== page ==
By Nadia Simmons
On Friday, crude oil moved higher and hit a July peak supported by a weakening U.S. dollar and bullish Wednesday’s EIA weekly report. As a result, the black gold climbed above the 200-day moving average, but is it enough to trigger a rally above $50?
Crude Oil’s Technical Picture
Let’s take a closer look at the charts and find out:
Looking at the weekly chart, we see that crude oil broke above the 50-week moving average and closed the week above it. Although this is a bullish development, we should keep in mind that thanks to the last week’s increase the commodity also approached the purple resistance line based on the previous highs, which could pause or even stop further improvement.
Will this resistance manage to push the black gold lower in the coming week? Let’s examine the daily chart and find out what can we infer from it about future moves.
On the above chart, we see that crude oil extended gains and broke above the 200-day moving average and the upper border of the blue declining trend channel (marked with dashed line), which encouraged oil bulls to act and resulted in a move to the upper line of the purple rising trend channel.
Will we see further improvement in the coming days? As you see on the above chart, not far from current levels we can notice the barrier of $50 and the 61.8% Fibonacci retracement based on the entire 2017 downward move. This suggests that the space for gains may be limited – especially when we factor in the medium-term picture and the current position of the daily indicators. Looking at them, we see that the CCI increased to the highest level in 2017, while the Stochastic Oscillator reached levels, which triggered reversals in April and later in May.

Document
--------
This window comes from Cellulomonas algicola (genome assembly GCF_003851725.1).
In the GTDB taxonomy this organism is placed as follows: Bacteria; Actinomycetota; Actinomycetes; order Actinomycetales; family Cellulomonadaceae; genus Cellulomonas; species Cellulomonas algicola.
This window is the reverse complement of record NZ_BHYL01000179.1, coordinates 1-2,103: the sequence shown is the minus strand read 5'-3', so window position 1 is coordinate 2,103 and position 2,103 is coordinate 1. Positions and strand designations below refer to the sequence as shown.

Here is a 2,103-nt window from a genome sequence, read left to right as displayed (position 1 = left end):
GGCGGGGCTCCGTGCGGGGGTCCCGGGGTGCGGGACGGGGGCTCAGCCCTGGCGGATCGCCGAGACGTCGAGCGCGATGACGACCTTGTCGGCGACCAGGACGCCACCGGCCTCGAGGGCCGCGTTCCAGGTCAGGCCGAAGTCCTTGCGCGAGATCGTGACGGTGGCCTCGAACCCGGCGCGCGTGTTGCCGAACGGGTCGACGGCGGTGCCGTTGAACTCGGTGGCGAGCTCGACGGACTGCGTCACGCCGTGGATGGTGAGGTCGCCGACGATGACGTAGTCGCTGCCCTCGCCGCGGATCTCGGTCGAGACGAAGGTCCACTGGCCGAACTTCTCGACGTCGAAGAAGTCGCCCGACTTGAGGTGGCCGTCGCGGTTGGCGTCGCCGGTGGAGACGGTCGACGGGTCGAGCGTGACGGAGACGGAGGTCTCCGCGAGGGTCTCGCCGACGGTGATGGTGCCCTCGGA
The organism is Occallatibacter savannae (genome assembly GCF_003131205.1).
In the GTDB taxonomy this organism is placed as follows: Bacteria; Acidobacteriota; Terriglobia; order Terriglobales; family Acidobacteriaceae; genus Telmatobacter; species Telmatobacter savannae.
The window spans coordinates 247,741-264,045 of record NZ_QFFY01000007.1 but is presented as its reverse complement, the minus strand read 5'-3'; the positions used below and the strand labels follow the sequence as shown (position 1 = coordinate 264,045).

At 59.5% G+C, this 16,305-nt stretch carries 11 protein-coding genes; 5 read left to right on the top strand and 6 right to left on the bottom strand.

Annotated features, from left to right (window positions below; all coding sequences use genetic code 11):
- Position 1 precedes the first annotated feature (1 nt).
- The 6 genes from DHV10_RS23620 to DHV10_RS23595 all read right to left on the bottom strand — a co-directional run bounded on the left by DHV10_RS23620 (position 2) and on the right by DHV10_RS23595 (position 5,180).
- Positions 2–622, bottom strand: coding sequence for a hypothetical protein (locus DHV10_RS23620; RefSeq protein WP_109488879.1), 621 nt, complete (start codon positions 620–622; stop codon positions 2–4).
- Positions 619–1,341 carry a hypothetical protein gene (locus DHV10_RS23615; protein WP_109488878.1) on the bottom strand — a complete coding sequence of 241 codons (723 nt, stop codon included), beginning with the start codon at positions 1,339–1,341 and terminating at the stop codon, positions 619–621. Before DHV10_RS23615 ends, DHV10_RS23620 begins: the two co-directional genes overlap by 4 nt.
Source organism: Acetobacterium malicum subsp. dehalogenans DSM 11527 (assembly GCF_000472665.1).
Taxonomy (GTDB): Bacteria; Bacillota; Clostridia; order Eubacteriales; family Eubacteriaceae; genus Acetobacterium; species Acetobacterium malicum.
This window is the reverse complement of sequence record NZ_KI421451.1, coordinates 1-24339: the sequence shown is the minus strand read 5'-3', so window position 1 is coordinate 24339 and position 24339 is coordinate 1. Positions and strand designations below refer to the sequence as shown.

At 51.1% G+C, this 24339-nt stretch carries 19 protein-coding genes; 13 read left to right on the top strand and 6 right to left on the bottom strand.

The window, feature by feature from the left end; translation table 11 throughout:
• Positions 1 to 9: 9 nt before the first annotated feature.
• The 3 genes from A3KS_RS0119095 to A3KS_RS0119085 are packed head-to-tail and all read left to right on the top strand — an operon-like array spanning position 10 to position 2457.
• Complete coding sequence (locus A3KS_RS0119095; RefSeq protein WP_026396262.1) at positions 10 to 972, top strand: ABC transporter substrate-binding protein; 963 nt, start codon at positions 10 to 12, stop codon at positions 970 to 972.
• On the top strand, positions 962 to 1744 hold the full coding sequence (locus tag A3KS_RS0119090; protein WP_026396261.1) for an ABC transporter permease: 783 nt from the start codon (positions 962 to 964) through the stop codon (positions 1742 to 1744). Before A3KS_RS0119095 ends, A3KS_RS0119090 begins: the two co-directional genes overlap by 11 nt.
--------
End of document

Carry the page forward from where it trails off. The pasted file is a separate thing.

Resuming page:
Additionally, Friday’s upswing materialized on smaller volume than earlier increases, which may be the first sign of oil bulls’ weakness. On top of that, when we take a closer look at the oil-to-gold ratio we can notice more bearish factors on the horizon.
Crude Oil – Gold Link
Looking at the daily chart, we see that although oil-to-gold ratio broke above the upper border of the red declining trend channel, we didn’t see a sharp move to the upside. Instead, the ratio started to consolidate, which increases the probability of reversal in the coming week.
Why? When we take a closer look at the above chart, we see that there was a similar price action in May. Back then, after the breakout above the upper line of the trend channel, the ratio started consolidation, which resulted in a reversal and declines in the following week. Additionally, looking at the daily chart, we see that there were also similar cases in 2016 and they all preceded smaller or bigger declines.
Nevertheless, taking into account the fact that there are no sell signals at the moment of writing these words, one more short-lived upswing can’t be ruled out (similarly to what we saw in the past).
How high could the ratio go? Let’s zoom out our picture and focus on the medium-term chart.
From the weekly perspective, we see that even if the ratio moves higher one again, very close to the current levels we can notice the upper border of the blue declining trend channel, the 50-week moving average and the July peak, which together could stop bulls and trigger a reversal and declines in the coming week.
How such price action could affect the price of crude oil? Taking into account the fact that positive correlation between the ratio and the commodity is still in cards, we believe that declines in the ratio will likely translate into lower prices of crude oil in the coming week(s).
Summing up, crude oil extended gains and climbed to the upper border of the purple rising trend channel, which suggests that even if light crude moves higher from here the space for gains is limited as the 61.8% Fibonacci retracement and the medium-term declining resistance line based on the previous high (marked on the weekly chart) are quite close to current levels. The pro bearish scenario is also reinforced by the current situation in the oil-to-gold ratio, which started consolidation under the upper border of the medium-term declining trend channel.